Playoff leagues can be a lot of fun, and they are completely different than regular-season fantasy football. The key difference is that predicting game outcomes is perhaps the key factor in your team’s success. In most situations, you’d rather have your player advance than have a big game and lose. That’s because once your player’s team is finished, so is the player. That means no more points and a big old dead spot in your lineup. For this reason, it is important to project the number of games each team will play.
You may think Philip Rivers is a better quarterback than Colin Kaepernick, but if you think the Chargers are a one-and-done team as I do, and if you think the 49ers have a chance to play four games (the maximum), as I do, then you’d be kooky to draft Rivers ahead of Kaepernick. This is true even if you project Rivers to outscore Kaepernick by a factor of two on a per-game basis. This is how you must think in a playoff draft. Get in that frame of mind — the same frame of mind that makes you want LeGarrette Blount over Jamaal Charles. Yes, really.
Since leagues are different sizes and many use different sets of rules, I am going to keep the rankings somewhat general. The first thing you need to do is to decide how you think the playoff games will go, then follow those predictions. I’ve laid out my current take below, but I won’t lie to you, I could flip a few games this week as I continue to think about things and assess the injury situations. Some of these games are very close. Value players accordingly. For example, I think Kaepernick plays twice, but I also think he’s the player with the best chance at playing four times. It will take an upset of the Seahawks in Seattle to make that happen, but Frisco probably is the best bet to pull that off at this point.
GAMES PLAYED PROJECTIONS
If you look at the projections, you might assume that Peyton Manning and Russell Wilson are the players to own. And they certainly are players you’d like to have, but a few of the quarterbacks with two projected games played are potentially as or more valuable. I already mentioned Kaepernick, but Tom Brady will have a very good chance at a third game, and I see most of the early round games being competitive. For this, I suggest that you play your own hunches if you have strong ones and if you trust your instincts. That’s really what make these postseason leagues so much fun. You get to do more prognostication.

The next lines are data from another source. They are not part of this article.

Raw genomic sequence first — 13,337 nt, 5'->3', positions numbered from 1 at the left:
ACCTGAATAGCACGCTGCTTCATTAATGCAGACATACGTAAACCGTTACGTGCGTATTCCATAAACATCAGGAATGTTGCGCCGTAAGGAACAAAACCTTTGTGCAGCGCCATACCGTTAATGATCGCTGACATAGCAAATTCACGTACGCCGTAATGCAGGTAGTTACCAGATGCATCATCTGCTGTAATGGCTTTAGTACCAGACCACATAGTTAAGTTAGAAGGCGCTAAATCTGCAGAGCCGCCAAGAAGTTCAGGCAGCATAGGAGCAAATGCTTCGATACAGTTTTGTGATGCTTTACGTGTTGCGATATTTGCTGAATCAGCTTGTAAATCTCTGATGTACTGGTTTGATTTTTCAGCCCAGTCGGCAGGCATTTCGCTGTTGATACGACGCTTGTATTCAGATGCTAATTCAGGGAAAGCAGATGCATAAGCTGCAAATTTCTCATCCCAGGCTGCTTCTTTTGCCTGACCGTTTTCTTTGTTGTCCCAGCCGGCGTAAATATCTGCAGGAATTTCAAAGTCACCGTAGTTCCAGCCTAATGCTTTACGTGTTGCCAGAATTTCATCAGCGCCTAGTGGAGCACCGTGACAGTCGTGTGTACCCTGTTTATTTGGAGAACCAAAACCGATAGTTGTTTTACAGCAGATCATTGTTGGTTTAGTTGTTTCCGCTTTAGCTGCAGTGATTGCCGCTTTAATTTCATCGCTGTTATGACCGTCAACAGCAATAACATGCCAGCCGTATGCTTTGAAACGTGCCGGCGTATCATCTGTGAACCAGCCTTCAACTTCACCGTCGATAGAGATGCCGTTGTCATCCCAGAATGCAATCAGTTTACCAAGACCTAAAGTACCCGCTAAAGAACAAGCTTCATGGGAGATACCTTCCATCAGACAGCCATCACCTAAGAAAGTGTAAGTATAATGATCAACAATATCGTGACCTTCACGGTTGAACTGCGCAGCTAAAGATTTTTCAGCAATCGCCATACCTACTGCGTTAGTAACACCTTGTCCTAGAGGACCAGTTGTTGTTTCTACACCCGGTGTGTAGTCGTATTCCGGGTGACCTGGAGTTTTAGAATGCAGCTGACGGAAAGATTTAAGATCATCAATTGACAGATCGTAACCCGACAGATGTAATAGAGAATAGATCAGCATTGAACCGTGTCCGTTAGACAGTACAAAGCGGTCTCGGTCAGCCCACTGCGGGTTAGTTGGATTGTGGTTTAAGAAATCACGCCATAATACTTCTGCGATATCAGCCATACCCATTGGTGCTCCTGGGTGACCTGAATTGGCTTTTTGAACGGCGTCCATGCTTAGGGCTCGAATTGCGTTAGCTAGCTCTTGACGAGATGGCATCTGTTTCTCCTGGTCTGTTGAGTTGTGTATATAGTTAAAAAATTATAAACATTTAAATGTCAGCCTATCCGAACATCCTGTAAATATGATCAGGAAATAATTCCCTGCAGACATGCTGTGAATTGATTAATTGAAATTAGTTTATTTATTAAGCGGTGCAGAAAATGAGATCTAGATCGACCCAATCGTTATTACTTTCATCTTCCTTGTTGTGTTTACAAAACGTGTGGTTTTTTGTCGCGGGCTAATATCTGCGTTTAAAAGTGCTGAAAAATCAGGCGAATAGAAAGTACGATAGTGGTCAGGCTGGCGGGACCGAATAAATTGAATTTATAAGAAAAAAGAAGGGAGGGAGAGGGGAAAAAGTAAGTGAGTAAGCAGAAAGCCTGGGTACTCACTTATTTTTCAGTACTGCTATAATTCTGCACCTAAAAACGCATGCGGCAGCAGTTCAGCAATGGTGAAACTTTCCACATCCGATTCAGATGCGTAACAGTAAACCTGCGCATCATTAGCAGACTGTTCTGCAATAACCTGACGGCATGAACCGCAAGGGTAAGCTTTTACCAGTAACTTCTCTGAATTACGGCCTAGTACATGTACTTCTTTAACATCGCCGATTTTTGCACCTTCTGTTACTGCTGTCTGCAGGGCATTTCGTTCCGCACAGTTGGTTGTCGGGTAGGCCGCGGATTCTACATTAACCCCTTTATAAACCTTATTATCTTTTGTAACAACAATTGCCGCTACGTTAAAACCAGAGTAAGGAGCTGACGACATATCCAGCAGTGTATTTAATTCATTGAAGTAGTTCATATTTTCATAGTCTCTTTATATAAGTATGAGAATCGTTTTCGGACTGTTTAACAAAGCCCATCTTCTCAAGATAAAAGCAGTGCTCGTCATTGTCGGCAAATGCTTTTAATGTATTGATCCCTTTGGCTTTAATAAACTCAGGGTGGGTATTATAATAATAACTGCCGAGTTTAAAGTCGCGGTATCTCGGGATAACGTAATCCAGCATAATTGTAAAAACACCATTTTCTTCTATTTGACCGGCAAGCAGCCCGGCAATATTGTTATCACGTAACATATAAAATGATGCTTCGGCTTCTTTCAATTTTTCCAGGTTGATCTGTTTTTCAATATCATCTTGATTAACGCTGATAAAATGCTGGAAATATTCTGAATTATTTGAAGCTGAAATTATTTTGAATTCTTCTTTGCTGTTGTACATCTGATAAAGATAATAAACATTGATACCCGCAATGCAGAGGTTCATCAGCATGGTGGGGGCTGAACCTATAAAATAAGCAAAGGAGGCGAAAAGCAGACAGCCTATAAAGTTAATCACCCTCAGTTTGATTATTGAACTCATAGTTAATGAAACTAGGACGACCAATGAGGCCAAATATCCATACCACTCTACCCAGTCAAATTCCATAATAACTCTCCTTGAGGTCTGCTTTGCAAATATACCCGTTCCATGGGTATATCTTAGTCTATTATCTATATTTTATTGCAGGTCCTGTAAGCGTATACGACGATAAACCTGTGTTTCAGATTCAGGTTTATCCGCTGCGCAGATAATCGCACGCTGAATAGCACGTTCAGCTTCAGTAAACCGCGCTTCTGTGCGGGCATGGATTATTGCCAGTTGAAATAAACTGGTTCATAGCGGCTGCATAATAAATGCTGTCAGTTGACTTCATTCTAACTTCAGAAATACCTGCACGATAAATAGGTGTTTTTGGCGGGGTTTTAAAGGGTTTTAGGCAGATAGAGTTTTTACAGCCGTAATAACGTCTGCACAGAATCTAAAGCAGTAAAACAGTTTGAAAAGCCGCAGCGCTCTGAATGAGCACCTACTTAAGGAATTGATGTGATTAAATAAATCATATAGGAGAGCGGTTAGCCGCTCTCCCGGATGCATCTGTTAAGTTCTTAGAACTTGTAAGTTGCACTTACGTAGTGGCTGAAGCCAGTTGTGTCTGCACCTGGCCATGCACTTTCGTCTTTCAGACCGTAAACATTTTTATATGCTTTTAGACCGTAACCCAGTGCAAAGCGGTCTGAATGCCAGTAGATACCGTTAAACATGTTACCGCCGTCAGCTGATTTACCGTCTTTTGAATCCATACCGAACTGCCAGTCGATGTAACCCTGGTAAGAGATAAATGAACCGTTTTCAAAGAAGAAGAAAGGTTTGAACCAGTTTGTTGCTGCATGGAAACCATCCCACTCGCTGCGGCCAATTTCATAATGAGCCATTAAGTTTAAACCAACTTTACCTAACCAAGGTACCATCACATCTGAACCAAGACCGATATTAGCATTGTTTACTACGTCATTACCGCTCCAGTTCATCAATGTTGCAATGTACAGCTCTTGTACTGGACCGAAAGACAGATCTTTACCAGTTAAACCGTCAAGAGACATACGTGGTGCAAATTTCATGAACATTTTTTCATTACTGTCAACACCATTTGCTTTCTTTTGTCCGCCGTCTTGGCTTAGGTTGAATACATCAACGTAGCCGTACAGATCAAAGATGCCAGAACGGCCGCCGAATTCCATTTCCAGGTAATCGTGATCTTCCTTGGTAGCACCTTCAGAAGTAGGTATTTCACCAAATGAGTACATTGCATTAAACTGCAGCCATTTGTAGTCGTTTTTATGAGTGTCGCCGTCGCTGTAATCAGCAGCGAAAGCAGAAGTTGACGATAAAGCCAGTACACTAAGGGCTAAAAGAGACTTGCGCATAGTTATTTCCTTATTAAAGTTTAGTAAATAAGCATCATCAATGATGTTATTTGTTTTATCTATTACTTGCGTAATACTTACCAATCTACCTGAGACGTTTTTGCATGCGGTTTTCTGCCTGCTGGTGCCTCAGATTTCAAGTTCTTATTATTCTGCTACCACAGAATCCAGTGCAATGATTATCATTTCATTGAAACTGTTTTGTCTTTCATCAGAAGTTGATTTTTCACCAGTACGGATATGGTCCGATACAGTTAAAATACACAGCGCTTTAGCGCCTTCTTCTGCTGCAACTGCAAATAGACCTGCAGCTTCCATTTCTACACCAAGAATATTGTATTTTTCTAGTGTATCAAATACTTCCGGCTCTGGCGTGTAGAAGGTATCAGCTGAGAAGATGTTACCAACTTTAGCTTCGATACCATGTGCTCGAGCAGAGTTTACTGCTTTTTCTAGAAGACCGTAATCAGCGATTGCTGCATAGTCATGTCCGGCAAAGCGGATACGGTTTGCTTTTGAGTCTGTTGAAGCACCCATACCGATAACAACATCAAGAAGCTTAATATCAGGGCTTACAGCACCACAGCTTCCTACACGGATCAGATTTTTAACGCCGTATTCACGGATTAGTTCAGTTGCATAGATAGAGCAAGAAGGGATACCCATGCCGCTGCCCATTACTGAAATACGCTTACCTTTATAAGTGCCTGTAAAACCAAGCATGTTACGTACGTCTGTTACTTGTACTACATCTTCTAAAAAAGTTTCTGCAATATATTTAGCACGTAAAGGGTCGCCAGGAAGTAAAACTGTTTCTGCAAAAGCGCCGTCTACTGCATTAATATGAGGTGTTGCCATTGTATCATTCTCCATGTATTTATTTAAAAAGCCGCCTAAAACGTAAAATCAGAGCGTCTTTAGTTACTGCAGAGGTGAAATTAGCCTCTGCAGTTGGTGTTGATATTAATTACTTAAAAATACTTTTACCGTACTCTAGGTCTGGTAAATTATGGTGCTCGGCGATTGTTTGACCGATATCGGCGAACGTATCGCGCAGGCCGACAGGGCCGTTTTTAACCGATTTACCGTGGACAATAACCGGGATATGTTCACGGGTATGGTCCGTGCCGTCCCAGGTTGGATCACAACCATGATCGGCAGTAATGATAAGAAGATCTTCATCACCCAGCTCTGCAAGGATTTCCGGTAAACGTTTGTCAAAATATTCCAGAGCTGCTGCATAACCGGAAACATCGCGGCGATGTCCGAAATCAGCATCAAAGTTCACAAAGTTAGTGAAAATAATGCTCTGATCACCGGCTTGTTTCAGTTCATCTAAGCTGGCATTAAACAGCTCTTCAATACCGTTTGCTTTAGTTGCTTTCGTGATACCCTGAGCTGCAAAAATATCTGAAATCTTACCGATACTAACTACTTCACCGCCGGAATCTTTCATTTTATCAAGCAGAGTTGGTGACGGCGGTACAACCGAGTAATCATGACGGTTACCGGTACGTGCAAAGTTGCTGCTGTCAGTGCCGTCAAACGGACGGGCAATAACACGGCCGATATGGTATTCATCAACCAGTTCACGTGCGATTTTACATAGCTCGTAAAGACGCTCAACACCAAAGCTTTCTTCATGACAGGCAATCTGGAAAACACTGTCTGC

|Tom Brady, Peyton Manning and Russell Wilson headline our list of 10 finalists for NFL MVP||12.18.13 at 7:47 pm ET|
FOXBORO — As the 2013 regular season nears the end of the road, the MVP race is starting to come into sharper focus. With two games remaining, here are our top 10 candidates — in no particular order — to take the honors.
Tom Brady: After a relatively slow start — he completed 56.6 percent of his passes over the first five games of the season, and in two of those games he threw for less than 200 yards — the quarterback has nudged his way back to the forefront of the MVP debate. Over the last six games, he’s gone 181-for-271 (67 percent) for 2,225 yards, with 14 touchdowns and four interceptions, all while dealing with serious personnel losses. He’s received a boost in that time from wide receiver Julian Edelman (who could be the first Patriots wide receiver other than Wes Welker to catch 100 passes from Brady since Troy Brown broke the 100-catch mark in 2001) and Shane Vereen (who could be the first 50-catch/50-carry running back in New England since Kevin Faulk turned the trick in 2008). He needs a strong finish to really put a capper on his candidacy, but is every bit the equal as most of the people on this list.
Calvin Johnson: Johnson is enjoying another terrific season, and with 81 receptions through 14 games, appears to have an outside shot at another 100-catch year. (If he does reach 100, it would be the second time in three seasons he’s hit that mark.) He’s tied for eighth in the league in catches, but is second in the league in receiving yards (1,449) and touchdown grabs (12, tied with Vernon Davis). The 6-foot-5, 236-pounder is the prototypical big receiver, one who can only be stopped if he drops the ball (he has eight drops on the season) or someone gets to his quarterback before he can get the ball out to him. If he’s able to crack 100 catches and the Lions reach the postseason (right now, they’re 7-7), Johnson should be considered a candidate.
Peyton Manning: In the eyes of many people, the default choice for the award, based primarily on his performance over the first half of the season. (He hit on 60 percent or better of his passes over the first six weeks of the season, and didn’t throw a pick until Week 5.) Manning stands poised to breaks Brady’s single-season mark for touchdown passes in a season (50, set in 2007), and it appears the Broncos will capture the No. 1 seed in the AFC while possibly setting a handful of new offensive records. That could be enough to lift him above the rest of the field in the eyes of the voters.